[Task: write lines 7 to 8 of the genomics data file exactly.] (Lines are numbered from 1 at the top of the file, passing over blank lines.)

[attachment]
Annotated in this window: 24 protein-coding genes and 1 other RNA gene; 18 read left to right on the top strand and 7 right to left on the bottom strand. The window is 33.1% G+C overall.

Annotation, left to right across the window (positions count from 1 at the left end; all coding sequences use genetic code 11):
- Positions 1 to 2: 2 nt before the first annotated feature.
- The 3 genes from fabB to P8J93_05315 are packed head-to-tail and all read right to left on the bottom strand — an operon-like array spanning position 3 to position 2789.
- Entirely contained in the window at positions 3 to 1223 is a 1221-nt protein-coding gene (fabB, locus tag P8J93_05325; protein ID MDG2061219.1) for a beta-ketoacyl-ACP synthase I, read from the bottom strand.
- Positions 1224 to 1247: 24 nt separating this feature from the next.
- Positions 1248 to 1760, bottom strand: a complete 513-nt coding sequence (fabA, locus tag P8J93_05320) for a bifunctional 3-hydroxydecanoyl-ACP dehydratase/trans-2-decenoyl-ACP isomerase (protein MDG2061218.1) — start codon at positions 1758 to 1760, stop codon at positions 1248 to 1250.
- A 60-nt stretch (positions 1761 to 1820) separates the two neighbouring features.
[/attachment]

- Positions 1248 to 1760, bottom strand: a complete 513-nt coding sequence (fabA, locus tag P8J93_05320) for a bifunctional 3-hydroxydecanoyl-ACP dehydratase/trans-2-decenoyl-ACP isomerase (protein MDG2061218.1) — start codon at positions 1758 to 1760, stop codon at positions 1248 to 1250.
- A 60-nt stretch (positions 1761 to 1820) separates the two neighbouring features.